Not more than a two-hour drive from Budapest’s elegant pedestrian downtown, you wouldn’t really notice that something is out of kilter. The provincial towns have new, bright renovated centers, neat cobbled public areas and are imbued with a cozy neighborliness. Apparently, the post-communist transition is complete and everyone has prosperity and freedom of choice.
Travel a little further to the periphery, scratch a little deeper into the social fabric of Hungary, and stop for a moment, and you will soon find the peripheral neighborhoods that would evoke comparisons with the most heartbreaking locations of the Civil Rights era: improvised housing totally inappropriate for a harsh temperate climate, far too many dirty, underfed, and illiterate children, nearly total unemployment for anyone of working age and a deep reliance on what few social benefits suffice to keep a family at or below the poverty line, muddy streets that better resemble a bayou than a public road, and perhaps the best building in the neighborhood, a windswept school, what could be a beacon of stability, progress, and a real future or another marker of segregation and utter despair. But who are these people, hardly any different in appearance from anyone else and avoided like lepers, pushed to the margins, denied services, and treated as subhuman?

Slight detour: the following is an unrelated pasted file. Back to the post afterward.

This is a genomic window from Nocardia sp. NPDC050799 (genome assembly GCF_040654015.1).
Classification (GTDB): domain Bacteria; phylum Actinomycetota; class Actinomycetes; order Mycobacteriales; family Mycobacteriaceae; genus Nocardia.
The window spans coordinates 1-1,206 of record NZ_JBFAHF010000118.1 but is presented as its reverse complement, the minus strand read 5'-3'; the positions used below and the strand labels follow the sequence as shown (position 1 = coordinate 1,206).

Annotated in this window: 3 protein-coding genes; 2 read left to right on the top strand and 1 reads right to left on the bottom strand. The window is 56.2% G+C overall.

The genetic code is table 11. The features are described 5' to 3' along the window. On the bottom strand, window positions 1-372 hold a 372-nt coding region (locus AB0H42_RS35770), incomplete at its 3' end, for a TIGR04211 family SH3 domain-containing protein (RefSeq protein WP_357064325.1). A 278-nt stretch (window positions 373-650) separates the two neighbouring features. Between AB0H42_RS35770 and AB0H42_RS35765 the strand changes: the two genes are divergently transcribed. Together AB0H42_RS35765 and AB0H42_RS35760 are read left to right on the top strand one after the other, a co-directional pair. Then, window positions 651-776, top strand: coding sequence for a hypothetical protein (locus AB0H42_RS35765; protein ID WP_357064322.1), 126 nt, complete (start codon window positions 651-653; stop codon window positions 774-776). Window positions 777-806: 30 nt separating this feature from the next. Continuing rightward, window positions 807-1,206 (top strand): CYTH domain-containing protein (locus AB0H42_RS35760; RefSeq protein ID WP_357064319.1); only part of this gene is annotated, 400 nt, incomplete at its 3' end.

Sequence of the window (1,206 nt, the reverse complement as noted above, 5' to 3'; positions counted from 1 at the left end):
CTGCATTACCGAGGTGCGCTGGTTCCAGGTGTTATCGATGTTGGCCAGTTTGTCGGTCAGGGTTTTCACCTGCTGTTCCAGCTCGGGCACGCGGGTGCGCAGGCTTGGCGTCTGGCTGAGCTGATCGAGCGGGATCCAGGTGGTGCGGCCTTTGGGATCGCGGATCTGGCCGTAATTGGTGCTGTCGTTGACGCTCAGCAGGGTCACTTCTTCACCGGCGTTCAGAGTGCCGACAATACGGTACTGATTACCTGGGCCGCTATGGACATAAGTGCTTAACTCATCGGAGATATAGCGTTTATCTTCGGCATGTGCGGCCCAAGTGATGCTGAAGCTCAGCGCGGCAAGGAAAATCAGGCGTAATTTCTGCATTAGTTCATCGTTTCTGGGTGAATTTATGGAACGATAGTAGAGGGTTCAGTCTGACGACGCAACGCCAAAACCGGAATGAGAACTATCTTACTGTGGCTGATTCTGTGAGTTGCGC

Ring any bells?
They are Roma, one of Europe’s most diverse and largest ethnic group estimated to be nearly twelve million strong, people without a state, a parliament, or a clear voice—and a convenient political threat by populist hatemongers in Europe in need of easy political points to hide their own incompetence and mismanagement. Long ignored, far too frequently blamed for every social trauma imaginable, they have been doomed to the margins with no remedy in sight despite a huge philanthropic mobilization and the decisions of Europe’s most authoritative courts.
But take a breath, peep inside the local Roma school and see what you find.
Will it be a heartwarming exception or a broad policy of integration? Mixed rows of Roma and Hungarian children working diligently and attentive, an array of school supplies for each, a teacher and a Roma teaching assistant carefully attending to each child’s needs, helping them surmount the daily obstacles to their education and implant in them the beginnings of the knowledge, perspectives and skills that will allow them to advance equally towards the educational milestones ahead?
Or will it be the chilling status quo, what the Roma have come to expect as typical? A hostile, uncommunicative teacher insisting that her hungry, cold, 100-percent Roma class only fill in the color between the lines, hardly bothering to assign in-class tasks that would require any mental agility from the pupils, much less daring to suggest any homework, the teacher capable of little more than another groan at the thought of another hopeless day diluting the curriculum to make her job simpler?